Temperatures are at the discomfort level and social distancing is on everyone’s mind. That summer feeling of needing relief from the heat and humidity is growing in every corner of Franklin County.
For the young, and the young at heart, one of the traditional pasttimes is to spend idle hours fishing under the shade of an oak. While there are many complex and sophisticated options today for fishing gear, there was a time when all that was needed was a cane pole, some line, a float, and bait.
Even in the halcyon days of a simpler past, summer chores with the lawn still interrupted the priority summer activities like fishing. Curiously, both these undertakings involve members of the same plant family Poaceae or grasses.
Bamboo is the tallest grass in north Florida. There are more than 700 species of bamboo worldwide, ranging in height from 12 inches to 100 feet or more in ideal growing conditions.
In the U.S., only two species occur naturally (Arundinaria gigantea and A. tecta). Neither of these two plants is used for human food, but other bamboos are a dietary staple or flavoring condiments in Asia and Africa.
Bamboo holds two impressive records in the plant kingdom. In addition to being the largest perennial grass on the planet, it can be the fasted growing plant under the right environmental condition.
It has been deliberately propagated and used as an ornamental plant for many years in Florida and other locations. The wide variety of colors and shades combined with the exotic shaped and delicate leaves add to the landscaping appeal.
Generally speaking, the two native bamboos are not extremely weedy and are relatively easy to manage. However, there are scores of imported bamboos which are highly invasive and exceedingly difficult to contain in a limited area.
The most common invasive bamboo (Phyllostachys aurea) is commonly known as fishing pole or golden bamboo. It was imported into this country in the 1880’s as an ornamental, being popular as a cold-hearty and quick growing privacy screen.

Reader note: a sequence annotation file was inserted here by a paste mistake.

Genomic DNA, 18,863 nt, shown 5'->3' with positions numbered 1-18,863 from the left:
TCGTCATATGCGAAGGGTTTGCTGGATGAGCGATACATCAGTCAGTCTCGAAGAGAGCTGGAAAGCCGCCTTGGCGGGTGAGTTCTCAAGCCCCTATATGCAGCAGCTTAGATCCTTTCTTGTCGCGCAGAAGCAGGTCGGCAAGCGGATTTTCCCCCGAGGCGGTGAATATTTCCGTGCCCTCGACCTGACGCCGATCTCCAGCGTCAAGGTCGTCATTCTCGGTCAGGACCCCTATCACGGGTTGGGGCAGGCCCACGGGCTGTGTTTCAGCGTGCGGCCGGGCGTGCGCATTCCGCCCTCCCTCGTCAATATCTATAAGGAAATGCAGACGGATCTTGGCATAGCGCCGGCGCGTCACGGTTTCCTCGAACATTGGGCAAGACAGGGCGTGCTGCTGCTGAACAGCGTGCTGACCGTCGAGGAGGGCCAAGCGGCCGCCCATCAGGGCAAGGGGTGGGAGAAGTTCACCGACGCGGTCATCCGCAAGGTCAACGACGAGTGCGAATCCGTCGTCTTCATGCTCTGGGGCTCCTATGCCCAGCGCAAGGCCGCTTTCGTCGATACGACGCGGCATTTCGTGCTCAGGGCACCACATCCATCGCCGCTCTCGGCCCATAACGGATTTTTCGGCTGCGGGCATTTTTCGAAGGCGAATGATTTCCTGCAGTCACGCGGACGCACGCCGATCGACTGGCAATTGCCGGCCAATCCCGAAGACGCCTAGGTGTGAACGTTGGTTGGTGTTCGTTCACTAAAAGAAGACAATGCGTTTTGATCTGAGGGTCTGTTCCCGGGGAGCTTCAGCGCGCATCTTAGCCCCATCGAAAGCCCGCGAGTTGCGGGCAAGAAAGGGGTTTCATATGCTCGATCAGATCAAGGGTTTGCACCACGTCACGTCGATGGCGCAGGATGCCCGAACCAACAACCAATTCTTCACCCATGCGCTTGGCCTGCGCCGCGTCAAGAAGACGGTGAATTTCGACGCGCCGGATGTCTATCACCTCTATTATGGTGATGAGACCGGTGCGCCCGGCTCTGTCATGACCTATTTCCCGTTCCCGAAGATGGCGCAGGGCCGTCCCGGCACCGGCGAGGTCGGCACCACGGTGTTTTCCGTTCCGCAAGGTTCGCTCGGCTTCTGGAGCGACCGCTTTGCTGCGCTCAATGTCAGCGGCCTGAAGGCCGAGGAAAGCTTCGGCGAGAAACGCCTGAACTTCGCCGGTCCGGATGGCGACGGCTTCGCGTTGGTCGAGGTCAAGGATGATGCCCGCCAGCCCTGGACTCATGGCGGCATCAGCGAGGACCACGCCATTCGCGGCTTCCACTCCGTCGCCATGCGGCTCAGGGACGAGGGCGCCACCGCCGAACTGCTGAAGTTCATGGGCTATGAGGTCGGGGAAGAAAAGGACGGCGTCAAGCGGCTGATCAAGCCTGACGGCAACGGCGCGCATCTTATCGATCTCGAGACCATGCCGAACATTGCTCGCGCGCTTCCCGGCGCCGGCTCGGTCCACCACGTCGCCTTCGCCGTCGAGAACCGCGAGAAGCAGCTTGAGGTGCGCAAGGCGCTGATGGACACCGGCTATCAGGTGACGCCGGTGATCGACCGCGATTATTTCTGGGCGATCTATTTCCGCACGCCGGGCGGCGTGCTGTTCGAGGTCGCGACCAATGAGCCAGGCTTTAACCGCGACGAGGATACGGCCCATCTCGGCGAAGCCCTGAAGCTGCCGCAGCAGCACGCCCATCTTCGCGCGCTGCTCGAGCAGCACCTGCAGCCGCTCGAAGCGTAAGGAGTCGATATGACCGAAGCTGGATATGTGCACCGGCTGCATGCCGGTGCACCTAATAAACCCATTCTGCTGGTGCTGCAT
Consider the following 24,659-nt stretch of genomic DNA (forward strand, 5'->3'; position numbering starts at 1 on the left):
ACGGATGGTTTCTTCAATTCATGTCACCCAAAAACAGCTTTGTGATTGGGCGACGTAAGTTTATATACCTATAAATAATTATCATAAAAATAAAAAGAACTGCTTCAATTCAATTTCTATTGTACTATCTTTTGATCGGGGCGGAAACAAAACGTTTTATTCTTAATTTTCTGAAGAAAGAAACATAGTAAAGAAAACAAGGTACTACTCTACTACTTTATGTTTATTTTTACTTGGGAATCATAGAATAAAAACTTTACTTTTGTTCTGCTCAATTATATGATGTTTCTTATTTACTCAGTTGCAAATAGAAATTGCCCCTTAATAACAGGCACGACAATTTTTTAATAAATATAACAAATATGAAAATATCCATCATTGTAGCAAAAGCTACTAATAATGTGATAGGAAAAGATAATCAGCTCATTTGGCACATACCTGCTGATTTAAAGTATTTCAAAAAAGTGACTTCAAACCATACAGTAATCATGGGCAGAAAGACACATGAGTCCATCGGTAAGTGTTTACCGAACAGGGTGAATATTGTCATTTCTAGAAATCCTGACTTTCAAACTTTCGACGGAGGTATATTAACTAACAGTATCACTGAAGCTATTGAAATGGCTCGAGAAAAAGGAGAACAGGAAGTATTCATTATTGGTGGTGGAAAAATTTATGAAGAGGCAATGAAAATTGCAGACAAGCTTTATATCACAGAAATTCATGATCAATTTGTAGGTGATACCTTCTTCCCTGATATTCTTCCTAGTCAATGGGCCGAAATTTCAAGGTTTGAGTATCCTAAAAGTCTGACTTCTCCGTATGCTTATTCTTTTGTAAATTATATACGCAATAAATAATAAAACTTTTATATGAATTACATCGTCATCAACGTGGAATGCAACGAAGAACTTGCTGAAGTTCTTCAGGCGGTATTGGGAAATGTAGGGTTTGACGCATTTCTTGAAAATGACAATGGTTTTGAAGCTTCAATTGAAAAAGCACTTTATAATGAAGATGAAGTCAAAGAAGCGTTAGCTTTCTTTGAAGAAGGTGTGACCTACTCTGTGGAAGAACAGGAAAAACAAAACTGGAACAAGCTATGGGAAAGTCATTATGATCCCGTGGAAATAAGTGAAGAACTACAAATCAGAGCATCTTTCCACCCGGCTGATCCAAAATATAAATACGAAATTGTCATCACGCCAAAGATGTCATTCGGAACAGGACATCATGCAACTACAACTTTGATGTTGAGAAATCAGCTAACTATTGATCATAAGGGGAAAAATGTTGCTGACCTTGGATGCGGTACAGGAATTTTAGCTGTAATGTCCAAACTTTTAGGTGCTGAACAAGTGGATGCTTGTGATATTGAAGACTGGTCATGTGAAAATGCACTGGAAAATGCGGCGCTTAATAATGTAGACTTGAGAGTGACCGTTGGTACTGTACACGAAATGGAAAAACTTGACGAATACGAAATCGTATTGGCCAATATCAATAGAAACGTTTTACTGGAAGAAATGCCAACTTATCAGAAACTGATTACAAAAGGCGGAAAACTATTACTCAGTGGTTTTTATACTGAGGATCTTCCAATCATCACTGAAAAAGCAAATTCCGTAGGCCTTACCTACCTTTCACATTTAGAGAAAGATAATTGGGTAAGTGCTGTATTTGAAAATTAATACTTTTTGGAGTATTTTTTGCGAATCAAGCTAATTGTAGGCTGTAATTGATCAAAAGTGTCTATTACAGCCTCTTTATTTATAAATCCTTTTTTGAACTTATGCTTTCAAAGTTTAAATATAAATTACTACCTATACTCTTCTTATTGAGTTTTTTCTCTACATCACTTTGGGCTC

Because of its weight and relative strength it became an inexpensive and popular source of cane fishing poles. Curiously, bamboo fly-fishing rods are usually made from a less common, but stronger bamboo species native to China.
This and other invasive bamboo varieties have large and complex underground root systems called rhizomes. These shallow roots maintain the plant’s viability by storing and distributing large volumes of nutrients.
Once an invasive bamboo is established the root system supports rapid growth and expansion. Other plants are quickly overwhelms and pushed out.
To control these invasive varieties, the entire rhizome network must be exhausted and killed. This makes control of bamboo expensive, intensive, time consuming and difficult.
Being a grass bamboo easily tolerates occasional cutting, but regular and intensive shearing is much more effective for destroying this plant. The mowing frequency is similar to that used on home lawns if success is to be achieved.
The removal of the plant’s above-ground portion is required to deplete the rhizomes and control or eliminate the population. It usually takes one or two seasons of rigorous clipping before control is achieved.
So it is easy to justify the activity of fishing with a cane pole since it removes an invasive plant from Apalachicola and other parts of Franklin County and makes it easy to social distance. Skeptics may not accept the rationalization to occupy idle hours, but does it really matter?
To learn more about controlling exotic bamboos in north Florida, contact Extension Agent Erik Lovestrand at email@example.com. To read more stories by retired extension agent Les Harrison visit Outdoorauthor.com.
This article originally appeared on The Apalachicola Times: Invasive bamboo is not your friend